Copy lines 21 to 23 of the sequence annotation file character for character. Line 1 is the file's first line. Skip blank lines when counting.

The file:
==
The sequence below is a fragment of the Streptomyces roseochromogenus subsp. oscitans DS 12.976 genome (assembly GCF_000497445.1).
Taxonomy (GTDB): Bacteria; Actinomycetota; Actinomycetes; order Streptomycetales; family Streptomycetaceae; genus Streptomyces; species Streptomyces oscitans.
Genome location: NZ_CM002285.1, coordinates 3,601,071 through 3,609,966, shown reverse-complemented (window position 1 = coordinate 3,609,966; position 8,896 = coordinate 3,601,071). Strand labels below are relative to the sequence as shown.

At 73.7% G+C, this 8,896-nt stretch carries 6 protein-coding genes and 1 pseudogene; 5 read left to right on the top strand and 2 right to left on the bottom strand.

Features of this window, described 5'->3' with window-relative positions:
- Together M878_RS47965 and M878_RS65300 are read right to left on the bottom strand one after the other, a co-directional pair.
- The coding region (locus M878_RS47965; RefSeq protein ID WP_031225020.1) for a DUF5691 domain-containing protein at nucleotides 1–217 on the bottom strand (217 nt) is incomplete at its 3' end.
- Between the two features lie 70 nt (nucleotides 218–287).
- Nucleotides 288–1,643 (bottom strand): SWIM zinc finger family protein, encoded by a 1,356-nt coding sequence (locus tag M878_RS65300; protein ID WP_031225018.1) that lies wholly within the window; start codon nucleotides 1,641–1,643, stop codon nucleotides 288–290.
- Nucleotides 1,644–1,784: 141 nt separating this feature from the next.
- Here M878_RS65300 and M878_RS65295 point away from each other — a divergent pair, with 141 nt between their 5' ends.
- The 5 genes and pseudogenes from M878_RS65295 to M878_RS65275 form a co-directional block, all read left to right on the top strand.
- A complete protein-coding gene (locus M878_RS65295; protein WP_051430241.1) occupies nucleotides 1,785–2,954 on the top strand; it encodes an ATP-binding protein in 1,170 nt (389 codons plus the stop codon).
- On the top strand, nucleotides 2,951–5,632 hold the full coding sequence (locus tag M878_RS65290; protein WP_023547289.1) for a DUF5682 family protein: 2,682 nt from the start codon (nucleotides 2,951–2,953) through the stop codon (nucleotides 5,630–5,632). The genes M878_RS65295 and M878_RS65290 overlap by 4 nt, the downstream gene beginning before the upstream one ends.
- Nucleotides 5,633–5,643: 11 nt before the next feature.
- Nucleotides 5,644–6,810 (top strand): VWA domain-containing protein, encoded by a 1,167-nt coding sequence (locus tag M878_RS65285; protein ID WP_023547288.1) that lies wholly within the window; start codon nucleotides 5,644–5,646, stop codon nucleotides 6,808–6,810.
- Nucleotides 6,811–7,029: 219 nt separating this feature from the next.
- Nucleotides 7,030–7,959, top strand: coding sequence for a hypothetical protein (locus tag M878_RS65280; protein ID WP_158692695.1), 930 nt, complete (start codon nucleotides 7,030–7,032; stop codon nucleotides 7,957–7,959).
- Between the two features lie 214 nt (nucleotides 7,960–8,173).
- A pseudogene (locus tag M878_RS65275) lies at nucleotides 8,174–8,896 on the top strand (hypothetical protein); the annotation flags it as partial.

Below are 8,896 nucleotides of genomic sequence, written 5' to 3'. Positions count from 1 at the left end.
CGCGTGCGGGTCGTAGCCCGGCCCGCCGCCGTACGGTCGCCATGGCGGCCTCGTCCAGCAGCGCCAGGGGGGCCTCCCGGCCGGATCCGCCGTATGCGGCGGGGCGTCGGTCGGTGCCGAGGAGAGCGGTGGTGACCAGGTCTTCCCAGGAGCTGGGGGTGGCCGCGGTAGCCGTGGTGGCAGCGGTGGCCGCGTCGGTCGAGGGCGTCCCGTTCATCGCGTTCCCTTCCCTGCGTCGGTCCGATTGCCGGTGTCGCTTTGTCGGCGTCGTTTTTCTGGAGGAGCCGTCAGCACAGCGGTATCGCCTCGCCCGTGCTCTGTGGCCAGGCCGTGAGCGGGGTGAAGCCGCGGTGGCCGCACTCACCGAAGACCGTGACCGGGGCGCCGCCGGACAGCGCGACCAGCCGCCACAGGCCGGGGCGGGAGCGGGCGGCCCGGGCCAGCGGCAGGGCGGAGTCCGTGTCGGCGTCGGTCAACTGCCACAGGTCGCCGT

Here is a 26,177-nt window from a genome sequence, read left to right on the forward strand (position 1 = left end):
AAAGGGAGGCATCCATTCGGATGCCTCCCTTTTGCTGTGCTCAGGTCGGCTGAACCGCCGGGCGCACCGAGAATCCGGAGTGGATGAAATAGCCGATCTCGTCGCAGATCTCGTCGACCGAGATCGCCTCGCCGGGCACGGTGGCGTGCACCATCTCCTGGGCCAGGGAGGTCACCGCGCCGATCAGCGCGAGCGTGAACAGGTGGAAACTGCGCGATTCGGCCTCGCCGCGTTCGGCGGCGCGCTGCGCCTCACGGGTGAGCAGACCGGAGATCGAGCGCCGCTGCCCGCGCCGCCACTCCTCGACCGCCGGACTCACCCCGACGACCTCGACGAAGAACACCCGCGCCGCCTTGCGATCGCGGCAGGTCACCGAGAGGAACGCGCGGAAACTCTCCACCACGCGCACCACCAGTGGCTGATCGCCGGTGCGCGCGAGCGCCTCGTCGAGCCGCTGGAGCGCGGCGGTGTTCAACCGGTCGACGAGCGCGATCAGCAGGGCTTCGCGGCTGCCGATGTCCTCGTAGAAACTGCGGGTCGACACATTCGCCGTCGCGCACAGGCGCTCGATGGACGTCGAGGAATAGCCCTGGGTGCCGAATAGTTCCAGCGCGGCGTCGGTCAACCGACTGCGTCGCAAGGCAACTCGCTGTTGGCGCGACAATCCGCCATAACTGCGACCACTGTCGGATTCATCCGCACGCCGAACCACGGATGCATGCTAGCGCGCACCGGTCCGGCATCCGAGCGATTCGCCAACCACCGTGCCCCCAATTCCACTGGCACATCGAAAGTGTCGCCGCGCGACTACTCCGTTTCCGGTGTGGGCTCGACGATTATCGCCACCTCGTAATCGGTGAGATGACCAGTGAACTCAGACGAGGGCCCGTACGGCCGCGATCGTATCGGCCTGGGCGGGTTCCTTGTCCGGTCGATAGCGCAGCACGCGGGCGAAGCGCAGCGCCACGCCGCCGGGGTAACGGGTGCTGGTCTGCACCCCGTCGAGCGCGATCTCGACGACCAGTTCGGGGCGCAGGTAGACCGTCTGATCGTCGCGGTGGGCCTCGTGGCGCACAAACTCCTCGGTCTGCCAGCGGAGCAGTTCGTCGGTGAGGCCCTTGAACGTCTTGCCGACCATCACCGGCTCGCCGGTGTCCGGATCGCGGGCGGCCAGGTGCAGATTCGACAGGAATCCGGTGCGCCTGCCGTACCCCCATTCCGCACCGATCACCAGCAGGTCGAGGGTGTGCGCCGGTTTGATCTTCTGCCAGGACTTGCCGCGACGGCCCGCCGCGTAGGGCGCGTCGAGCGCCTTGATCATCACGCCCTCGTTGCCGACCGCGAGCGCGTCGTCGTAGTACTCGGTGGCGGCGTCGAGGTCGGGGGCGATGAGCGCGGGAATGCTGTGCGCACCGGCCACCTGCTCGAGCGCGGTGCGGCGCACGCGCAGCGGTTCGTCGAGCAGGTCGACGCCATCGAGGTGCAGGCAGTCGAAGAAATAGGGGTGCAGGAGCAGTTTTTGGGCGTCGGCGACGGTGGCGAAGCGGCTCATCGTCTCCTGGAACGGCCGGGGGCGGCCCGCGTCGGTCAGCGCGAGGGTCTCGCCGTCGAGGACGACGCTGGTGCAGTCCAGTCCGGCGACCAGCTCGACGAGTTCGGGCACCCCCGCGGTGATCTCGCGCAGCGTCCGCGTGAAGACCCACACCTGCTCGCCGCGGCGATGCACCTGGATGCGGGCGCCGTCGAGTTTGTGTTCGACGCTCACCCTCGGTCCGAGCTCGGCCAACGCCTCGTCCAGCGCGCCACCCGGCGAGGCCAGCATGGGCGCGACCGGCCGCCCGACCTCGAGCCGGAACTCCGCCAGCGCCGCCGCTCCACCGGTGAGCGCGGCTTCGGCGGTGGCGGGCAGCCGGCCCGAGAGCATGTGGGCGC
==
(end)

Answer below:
Below are 8,896 nucleotides of genomic sequence, written 5' to 3'. Positions count from 1 at the left end.
CGCGTGCGGGTCGTAGCCCGGCCCGCCGCCGTACGGTCGCCATGGCGGCCTCGTCCAGCAGCGCCAGGGGGGCCTCCCGGCCGGATCCGCCGTATGCGGCGGGGCGTCGGTCGGTGCCGAGGAGAGCGGTGGTGACCAGGTCTTCCCAGGAGCTGGGGGTGGCCGCGGTAGCCGTGGTGGCAGCGGTGGCCGCGTCGGTCGAGGGCGTCCCGTTCATCGCGTTCCCTTCCCTGCGTCGGTCCGATTGCCGGTGTCGCTTTGTCGGCGTCGTTTTTCTGGAGGAGCCGTCAGCACAGCGGTATCGCCTCGCCCGTGCTCTGTGGCCAGGCCGTGAGCGGGGTGAAGCCGCGGTGGCCGCACTCACCGAAGACCGTGACCGGGGCGCCGCCGGACAGCGCGACCAGCCGCCACAGGCCGGGGCGGGAGCGGGCGGCCCGGGCCAGCGGCAGGGCGGAGTCCGTGTCGGCGTCGGTCAACTGCCACAGGTCGCCGT

Here is a 26,177-nt window from a genome sequence, read left to right on the forward strand (position 1 = left end):